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Dijon Durand Kizzee, 29

Dijon Durand Kizzee (2020-08-31)

Dijon Durand Kizzee, a 29-year-old Black man, was shot and killed by law enforcement Monday, Aug. 31, in the 1200 block of West 109th Place in Westmont, according to authorities and coroner’s records.

About 3:16 p.m., two deputies from the Los Angeles County Sheriff’s Department’s South Los Angeles station were driving on Budlong Avenue when they spotted a man identified as Kizzee riding his bicycle in violation of a vehicle code, said Lt. Brandon Dean.

Deputies tried to make contact with Kizzee, but they said he dropped the bicycle and ran north on Budlong for a block with deputies behind him. Deputies tried again to make contact with Kizzee in the 1200 block of West 109th Place, but, Dean said, he punched one of them in the face.

Kizzee then dropped a bundle of clothing he had been carrying, and deputies spotted a black handgun in the pile. 

Deputies then opened fire, killing Kizzee. The Sheriff’s Department later said that Kizzee “made a motion toward the firearm,” before deputies shot him.

Attorneys for Kizzee’s family said he was shot at least 15 times. The autopsy is on a security hold with the coroner‘s office, preventing the report from being released. 

A video obtained by The Times of the shooting shows a physical altercation between Kizzee and the deputies before Kizzee tries to get away and falls to the ground. At that point, two deputies open fire multiple times. 

Kizzee was an unemployed plumber who lived in Lancaster and was in the area to visit friends. Kizzee grew up in South L.A. and later moved with his mother and younger brother to the Antelope Valley to escape the violence in the area. 

“They moved to get away from the crime — a lot of gang shootings were happening,” said Anthony Johnson, Kizzee’s uncle. 

After Kizzee’s mother died in 2011 from health issues, Kizzee was left grieving and trying to care for his younger brother. 

“He was a momma’s boy for sure,” Johnson said. “There’s really two Dijons. The Dijon before she passed away and the Dijon after she passed away.”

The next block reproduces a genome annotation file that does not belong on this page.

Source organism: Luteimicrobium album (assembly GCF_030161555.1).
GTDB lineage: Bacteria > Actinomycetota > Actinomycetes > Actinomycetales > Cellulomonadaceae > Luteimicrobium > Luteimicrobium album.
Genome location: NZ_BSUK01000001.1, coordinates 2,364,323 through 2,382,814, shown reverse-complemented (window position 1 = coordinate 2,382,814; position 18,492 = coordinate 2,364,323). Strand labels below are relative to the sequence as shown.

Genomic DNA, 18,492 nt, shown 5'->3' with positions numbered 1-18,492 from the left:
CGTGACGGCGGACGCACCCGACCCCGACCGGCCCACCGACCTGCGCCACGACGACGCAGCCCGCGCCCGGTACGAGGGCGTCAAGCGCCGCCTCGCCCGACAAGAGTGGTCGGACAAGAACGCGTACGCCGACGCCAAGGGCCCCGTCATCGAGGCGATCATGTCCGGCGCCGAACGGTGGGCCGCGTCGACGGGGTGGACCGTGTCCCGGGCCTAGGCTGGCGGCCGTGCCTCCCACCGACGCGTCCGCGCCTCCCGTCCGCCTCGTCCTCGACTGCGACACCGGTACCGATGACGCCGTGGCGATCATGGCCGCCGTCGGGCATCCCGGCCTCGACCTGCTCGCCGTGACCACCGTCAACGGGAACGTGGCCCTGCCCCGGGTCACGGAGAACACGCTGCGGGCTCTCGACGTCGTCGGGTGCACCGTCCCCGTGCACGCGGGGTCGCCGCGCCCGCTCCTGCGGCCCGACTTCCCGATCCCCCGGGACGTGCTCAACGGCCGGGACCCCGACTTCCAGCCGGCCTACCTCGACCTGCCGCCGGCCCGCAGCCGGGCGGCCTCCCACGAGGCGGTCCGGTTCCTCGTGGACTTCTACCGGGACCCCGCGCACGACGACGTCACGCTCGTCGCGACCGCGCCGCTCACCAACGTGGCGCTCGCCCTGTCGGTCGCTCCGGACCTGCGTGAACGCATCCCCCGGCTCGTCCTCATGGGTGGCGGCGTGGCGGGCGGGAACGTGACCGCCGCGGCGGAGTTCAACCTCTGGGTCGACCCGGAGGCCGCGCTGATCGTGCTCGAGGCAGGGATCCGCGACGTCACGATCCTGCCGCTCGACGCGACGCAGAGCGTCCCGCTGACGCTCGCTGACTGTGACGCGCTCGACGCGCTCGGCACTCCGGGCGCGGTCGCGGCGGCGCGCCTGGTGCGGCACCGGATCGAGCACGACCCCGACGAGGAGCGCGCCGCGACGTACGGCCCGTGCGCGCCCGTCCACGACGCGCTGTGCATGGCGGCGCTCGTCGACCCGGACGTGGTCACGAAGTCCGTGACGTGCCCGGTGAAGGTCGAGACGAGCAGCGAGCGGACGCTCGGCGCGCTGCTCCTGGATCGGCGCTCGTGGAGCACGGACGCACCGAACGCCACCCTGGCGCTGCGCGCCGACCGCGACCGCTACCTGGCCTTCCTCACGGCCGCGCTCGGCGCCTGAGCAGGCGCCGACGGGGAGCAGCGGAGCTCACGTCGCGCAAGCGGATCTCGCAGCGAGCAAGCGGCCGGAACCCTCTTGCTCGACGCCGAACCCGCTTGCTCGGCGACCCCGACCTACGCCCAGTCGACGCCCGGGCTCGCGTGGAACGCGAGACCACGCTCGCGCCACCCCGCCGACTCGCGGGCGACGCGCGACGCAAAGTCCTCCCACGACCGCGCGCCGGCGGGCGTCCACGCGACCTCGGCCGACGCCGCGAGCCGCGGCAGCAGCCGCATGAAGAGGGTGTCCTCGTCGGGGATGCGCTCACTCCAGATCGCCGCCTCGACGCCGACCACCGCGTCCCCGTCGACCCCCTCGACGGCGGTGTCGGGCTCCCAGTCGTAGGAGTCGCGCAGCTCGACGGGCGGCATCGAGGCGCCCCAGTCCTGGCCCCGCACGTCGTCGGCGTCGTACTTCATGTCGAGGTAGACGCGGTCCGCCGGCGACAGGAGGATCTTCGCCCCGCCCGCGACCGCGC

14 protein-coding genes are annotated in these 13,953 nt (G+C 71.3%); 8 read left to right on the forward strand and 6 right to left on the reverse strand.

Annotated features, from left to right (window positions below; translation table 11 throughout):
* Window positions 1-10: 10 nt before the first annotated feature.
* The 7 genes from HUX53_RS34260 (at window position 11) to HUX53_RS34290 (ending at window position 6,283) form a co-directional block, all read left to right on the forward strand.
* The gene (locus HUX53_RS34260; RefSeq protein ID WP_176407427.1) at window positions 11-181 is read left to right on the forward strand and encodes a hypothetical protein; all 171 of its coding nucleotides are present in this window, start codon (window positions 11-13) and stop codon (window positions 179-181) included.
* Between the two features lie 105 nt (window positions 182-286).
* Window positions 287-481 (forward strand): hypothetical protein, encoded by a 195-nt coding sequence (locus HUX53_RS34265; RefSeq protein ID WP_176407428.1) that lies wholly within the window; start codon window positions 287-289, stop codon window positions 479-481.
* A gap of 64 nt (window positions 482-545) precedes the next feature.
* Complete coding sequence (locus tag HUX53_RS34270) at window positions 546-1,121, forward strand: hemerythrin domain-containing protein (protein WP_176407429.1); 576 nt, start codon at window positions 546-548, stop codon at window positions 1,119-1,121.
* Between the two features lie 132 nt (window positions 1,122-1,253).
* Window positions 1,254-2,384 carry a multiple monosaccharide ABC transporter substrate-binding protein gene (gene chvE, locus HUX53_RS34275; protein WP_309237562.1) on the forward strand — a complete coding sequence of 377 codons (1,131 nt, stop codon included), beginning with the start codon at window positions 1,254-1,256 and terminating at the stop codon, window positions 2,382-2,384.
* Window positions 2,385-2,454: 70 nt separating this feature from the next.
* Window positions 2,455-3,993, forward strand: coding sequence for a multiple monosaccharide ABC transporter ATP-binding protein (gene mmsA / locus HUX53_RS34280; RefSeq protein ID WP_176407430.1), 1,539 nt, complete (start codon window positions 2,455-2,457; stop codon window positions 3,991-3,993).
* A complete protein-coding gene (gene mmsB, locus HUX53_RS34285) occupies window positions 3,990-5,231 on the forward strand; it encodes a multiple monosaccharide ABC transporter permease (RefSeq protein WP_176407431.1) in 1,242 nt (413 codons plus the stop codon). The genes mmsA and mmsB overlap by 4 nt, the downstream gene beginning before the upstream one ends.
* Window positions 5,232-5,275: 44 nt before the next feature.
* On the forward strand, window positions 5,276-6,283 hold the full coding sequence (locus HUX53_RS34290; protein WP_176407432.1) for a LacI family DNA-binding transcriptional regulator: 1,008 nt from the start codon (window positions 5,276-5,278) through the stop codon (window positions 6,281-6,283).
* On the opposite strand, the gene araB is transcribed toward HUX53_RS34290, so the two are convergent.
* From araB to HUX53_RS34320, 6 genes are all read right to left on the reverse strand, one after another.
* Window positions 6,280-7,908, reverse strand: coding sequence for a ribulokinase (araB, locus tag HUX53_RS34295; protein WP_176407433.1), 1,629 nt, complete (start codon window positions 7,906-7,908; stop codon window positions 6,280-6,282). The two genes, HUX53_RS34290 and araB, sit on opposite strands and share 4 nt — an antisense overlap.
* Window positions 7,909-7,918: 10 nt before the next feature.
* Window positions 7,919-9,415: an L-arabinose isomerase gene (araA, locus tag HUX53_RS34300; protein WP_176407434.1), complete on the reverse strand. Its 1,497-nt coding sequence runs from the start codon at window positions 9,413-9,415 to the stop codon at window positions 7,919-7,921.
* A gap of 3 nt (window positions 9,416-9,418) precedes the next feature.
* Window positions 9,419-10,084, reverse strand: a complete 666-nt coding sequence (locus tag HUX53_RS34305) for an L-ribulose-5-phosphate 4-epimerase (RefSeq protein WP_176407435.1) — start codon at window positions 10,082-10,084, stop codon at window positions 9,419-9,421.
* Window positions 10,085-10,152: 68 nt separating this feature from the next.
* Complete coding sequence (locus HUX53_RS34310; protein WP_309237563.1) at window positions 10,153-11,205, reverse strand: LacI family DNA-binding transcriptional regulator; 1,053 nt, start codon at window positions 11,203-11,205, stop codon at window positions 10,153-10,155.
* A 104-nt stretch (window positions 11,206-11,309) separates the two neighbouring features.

Kizzee received his high school diploma in the L.A. County jail system, said Shanley Rhodes, a principal at the time for Five Keys Charter School, which runs higher education programs for inmates.

When Rhodes heard about Kizzee’s death, she immediately recalled a good-natured man who put in extra work to graduate on time, studying independently after taking several hours of classes during the day.

“It’s hard to stay motivated, it’s hard to have hope, it’s hard to look forward when you’re incarcerated,” she said. “It takes a really strong person to say, ‘I’m going to keep my eyes forward.’ That was all of our students, and that was certainly Dijon.”

In the weeks before he died, Kizzee had been coping with more personal loss.

Kevin “Twin” Orange, a gang intervention worker, said he ran into Kizzee about three weeks ago in South L.A. while visiting the family of a man who had recently died. When Orange got to the family home, Kizzee was there and gave him a hug. The recent loss was one in a string for Kizzee, Orange said. Two other people that Kizzee knew had been killed recently in the Westmont community.

“He said: ‘I just can’t take it. It’s too much,’” Orange said. 

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